(Reuters) – A look at the upcoming day in Asian markets from Jamie McGeever
We anticipate an ugly opening in Asian markets on Monday as investors try to protect themselves from the fallout from the broad sell-off that hit stocks, bonds and currencies on Friday.
The historic collapse in British bonds and the British pound took center stage on Friday, but at the heart of the gloom surrounding global markets, the Fed’s drive to raise interest rates was much higher than most people bargained for, and the impact on global rates.
And the dollar.
The dollar’s “wrecking ball” situation is being painfully felt in Asia, where many currencies have plunged to multi-year lows or record lows, and central banks have stepped in to try to stop corruption.
On Friday, the Indian rupee hit a record low, the Indonesian rupiah fell to its weakest since mid-2020, the Thai baht fell to a 16-year low, and the South Korean won hit a 13-year low.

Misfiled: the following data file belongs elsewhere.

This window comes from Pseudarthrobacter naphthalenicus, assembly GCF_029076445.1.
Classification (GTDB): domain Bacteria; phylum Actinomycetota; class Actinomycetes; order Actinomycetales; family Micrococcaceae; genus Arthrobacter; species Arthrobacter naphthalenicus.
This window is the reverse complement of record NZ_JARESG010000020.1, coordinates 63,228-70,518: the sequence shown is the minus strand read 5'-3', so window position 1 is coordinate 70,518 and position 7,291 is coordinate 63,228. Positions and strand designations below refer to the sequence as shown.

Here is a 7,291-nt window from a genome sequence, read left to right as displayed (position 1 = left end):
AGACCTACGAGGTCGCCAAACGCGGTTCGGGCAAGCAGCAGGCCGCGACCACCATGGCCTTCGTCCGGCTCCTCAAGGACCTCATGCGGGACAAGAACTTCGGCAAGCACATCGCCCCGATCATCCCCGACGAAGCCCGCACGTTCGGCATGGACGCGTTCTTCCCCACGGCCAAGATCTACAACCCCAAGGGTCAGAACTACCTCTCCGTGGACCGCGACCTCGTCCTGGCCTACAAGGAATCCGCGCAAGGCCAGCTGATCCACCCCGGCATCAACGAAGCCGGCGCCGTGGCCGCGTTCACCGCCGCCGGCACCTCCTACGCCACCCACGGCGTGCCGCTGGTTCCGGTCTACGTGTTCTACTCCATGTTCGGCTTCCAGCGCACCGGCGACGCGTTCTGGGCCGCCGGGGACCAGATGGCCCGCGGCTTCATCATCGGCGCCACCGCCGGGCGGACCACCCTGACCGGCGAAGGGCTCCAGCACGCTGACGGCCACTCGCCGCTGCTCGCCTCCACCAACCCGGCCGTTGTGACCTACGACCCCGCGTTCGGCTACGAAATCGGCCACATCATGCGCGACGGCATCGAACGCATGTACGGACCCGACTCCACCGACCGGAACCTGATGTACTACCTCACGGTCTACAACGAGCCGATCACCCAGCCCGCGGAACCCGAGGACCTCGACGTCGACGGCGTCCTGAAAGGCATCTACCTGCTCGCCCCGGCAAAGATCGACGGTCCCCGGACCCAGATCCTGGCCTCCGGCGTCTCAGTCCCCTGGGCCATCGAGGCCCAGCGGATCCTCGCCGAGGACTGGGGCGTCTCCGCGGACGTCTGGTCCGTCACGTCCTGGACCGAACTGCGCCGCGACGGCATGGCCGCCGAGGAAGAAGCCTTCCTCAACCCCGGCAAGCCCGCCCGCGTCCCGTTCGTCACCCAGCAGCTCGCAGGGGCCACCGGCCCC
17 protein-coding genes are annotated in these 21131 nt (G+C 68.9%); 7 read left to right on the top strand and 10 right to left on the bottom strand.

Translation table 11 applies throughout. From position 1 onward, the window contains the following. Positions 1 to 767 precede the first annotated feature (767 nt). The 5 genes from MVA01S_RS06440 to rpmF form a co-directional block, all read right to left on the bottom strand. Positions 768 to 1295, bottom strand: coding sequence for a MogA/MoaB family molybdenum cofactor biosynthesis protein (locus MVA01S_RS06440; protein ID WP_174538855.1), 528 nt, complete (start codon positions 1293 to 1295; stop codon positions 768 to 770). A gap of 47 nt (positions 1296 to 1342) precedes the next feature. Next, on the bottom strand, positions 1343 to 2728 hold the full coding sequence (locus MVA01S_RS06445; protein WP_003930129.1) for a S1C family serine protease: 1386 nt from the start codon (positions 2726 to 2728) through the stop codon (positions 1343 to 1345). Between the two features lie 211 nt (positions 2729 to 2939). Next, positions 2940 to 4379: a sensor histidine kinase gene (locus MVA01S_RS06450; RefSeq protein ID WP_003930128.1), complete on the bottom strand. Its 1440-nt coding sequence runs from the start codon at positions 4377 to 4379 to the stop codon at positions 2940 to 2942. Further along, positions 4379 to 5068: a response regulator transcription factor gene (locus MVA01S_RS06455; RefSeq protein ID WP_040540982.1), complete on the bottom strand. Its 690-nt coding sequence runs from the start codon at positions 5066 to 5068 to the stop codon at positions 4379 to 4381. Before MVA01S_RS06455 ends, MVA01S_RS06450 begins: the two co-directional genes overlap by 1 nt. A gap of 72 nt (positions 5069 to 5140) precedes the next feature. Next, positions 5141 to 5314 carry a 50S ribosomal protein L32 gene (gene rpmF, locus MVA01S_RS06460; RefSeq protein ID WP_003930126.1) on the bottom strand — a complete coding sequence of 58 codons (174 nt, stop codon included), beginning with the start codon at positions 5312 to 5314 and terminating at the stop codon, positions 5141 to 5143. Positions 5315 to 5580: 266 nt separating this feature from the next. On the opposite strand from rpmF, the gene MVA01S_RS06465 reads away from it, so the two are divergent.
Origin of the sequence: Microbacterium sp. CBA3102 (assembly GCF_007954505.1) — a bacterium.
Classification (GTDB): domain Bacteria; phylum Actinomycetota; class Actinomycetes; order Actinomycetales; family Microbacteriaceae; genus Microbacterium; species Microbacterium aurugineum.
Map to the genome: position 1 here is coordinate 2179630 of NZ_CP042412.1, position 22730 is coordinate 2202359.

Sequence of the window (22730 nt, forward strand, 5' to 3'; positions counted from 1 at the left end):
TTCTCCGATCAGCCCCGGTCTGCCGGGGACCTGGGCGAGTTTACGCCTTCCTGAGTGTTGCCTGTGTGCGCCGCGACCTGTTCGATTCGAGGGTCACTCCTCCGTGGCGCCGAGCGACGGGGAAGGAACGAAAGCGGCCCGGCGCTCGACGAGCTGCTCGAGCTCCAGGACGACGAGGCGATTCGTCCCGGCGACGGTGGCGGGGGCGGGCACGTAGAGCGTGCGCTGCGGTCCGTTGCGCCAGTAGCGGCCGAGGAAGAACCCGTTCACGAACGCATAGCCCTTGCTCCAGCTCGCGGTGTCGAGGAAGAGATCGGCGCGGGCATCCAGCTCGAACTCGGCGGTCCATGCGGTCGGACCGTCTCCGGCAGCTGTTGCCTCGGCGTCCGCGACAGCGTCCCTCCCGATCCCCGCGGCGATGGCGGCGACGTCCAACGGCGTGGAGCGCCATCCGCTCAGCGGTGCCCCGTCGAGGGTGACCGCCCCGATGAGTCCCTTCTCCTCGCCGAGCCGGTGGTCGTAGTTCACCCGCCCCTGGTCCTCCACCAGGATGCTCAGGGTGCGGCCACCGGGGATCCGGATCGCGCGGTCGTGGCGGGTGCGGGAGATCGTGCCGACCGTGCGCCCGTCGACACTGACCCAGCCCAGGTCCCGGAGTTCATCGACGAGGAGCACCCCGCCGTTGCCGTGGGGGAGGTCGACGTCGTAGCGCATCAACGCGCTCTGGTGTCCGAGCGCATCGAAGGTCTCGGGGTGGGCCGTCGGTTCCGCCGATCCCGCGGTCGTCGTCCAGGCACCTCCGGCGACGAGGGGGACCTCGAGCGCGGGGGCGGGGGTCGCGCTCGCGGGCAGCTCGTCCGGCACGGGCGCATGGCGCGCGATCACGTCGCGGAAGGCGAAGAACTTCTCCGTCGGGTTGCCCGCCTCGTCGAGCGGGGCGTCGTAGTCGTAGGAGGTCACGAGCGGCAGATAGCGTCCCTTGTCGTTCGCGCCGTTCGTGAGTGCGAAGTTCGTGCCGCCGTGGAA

Falling currencies increase inflationary pressures, forcing policy makers to take a tougher stance, tightening financial conditions, and crushing demand. Central banks will find it difficult to break this cycle of doom.
Their pool of FX reserves for intervention purposes is also limited – even the Bank of Japan will realize that its $1.3 trillion stockpile won’t last forever if it often follows last week’s historic dollar-selling intervention.
Speaking of doomsday episodes, if Asian central banks sell off portions of their holdings of US Treasuries to prop up their local currencies, US yields rise, Treasuries are more attractive, investors pile up, and the dollar strengthens.
Economic and business calendars in Asia on Monday are light.
A batch of Japanese economic data, including retail sales and consumer confidence, and China’s September PMIs will give insight into the health of the region’s two largest economies at the end of the week.
India’s central bank announced its latest rate decision on Friday as well.
Key developments that could provide further guidance to the markets on Monday:
German Ifo (September)